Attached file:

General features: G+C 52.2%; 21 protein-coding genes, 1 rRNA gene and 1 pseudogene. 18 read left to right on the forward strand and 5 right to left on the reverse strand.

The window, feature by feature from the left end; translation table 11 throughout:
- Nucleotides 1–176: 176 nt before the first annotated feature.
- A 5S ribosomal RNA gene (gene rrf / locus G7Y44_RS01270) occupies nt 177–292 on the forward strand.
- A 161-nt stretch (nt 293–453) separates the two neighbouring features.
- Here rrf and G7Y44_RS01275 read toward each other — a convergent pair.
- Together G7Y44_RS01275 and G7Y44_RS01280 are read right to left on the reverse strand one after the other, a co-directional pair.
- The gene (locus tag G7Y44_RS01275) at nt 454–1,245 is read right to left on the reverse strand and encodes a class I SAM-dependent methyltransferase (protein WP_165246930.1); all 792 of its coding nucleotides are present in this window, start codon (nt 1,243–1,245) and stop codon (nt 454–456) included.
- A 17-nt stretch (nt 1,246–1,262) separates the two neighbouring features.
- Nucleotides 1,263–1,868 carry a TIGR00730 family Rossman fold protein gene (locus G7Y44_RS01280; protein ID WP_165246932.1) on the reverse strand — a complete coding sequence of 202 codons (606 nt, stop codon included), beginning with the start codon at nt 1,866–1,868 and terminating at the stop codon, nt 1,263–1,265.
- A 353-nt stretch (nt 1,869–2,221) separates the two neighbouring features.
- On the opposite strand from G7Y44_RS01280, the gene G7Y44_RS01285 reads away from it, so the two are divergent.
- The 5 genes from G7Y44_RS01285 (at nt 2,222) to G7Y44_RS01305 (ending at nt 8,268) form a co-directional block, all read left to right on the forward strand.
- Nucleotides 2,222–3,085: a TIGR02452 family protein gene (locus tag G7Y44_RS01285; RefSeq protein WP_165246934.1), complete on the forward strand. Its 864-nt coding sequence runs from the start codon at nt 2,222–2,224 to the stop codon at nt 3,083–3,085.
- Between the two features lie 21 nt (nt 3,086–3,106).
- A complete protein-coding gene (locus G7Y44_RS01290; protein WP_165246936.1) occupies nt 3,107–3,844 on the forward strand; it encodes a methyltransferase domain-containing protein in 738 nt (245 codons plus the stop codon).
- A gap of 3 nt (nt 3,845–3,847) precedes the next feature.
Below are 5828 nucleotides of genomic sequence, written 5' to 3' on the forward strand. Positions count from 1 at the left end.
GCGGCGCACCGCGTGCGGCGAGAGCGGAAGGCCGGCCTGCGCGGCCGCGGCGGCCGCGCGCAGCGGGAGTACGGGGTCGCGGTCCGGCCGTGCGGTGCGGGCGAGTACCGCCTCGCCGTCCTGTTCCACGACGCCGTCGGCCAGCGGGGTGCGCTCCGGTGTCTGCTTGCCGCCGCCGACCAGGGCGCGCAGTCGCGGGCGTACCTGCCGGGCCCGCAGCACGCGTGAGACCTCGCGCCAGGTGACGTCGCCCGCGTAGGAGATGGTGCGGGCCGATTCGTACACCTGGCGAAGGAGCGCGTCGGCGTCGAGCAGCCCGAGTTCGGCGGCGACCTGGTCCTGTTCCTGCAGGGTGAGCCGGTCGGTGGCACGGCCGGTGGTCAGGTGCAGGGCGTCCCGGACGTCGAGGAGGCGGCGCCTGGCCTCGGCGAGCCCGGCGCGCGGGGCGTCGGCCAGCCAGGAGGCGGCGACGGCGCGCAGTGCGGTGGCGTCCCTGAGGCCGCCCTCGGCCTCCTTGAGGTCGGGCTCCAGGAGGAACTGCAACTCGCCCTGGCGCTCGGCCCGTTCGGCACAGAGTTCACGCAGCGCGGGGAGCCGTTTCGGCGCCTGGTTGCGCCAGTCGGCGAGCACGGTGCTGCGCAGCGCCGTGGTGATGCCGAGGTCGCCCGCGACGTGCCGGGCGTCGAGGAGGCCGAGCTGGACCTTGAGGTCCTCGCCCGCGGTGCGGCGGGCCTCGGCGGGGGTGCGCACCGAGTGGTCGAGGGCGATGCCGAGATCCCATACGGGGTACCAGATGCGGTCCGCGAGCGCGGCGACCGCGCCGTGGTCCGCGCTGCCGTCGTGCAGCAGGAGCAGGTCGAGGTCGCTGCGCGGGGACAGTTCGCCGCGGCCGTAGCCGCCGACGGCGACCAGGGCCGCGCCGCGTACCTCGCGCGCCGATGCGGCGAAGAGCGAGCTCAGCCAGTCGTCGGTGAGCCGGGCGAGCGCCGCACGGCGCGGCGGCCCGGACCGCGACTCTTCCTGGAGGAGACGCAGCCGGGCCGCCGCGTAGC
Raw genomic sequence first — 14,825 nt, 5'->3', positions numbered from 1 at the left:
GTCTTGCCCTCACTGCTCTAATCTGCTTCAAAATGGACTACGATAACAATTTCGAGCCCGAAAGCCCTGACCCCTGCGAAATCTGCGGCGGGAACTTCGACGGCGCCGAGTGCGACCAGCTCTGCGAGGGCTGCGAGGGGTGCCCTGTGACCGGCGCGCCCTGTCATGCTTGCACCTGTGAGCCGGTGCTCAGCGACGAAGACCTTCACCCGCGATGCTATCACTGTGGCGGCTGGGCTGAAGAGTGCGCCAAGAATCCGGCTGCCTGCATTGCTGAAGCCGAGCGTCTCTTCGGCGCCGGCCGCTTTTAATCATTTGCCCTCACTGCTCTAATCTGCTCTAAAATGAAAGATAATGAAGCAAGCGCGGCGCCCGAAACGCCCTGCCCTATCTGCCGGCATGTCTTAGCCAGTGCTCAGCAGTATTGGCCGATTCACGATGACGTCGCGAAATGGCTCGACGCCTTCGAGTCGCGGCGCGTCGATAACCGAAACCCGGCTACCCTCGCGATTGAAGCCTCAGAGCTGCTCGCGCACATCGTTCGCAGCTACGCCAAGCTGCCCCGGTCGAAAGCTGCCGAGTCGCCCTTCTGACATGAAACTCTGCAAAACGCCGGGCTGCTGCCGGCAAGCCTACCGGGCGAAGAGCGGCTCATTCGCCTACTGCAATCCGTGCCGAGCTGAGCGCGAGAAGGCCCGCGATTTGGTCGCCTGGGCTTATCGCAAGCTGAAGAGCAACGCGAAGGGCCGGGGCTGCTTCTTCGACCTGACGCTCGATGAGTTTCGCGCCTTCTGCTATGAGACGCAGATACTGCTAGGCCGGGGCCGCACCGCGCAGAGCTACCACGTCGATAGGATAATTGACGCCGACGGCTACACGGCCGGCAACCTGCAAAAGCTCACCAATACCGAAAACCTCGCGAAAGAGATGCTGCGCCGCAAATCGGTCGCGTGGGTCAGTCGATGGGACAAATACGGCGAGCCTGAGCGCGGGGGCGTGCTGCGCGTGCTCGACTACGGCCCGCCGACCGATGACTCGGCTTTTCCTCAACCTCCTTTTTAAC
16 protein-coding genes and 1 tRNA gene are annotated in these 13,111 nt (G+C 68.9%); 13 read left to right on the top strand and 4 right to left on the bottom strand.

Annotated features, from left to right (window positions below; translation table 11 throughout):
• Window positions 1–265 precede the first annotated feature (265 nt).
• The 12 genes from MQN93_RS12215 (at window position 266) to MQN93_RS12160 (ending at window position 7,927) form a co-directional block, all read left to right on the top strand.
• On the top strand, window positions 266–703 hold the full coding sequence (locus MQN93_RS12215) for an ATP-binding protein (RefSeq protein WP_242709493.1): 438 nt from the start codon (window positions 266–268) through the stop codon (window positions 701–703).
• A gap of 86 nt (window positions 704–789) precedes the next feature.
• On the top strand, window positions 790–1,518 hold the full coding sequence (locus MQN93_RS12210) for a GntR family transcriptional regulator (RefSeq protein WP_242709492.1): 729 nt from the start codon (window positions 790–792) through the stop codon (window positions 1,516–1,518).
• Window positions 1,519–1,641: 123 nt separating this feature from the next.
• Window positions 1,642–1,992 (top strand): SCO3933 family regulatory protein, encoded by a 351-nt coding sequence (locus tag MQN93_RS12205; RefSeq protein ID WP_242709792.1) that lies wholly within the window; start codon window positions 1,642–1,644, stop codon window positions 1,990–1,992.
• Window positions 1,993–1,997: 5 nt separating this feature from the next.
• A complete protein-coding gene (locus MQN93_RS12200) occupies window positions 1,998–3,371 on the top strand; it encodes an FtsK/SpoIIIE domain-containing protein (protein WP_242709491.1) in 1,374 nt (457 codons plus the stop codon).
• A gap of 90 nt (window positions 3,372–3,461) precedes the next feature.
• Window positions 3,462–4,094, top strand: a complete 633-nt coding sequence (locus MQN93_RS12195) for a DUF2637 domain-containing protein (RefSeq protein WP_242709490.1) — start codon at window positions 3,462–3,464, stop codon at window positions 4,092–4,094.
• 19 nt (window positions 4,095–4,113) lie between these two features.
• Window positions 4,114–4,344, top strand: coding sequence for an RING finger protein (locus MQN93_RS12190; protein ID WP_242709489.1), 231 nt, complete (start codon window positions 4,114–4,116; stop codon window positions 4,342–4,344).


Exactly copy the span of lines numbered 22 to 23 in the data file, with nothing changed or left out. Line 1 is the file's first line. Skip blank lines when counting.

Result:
16 protein-coding genes and 1 tRNA gene are annotated in these 13,111 nt (G+C 68.9%); 13 read left to right on the top strand and 4 right to left on the bottom strand.

Annotated features, from left to right (window positions below; translation table 11 throughout):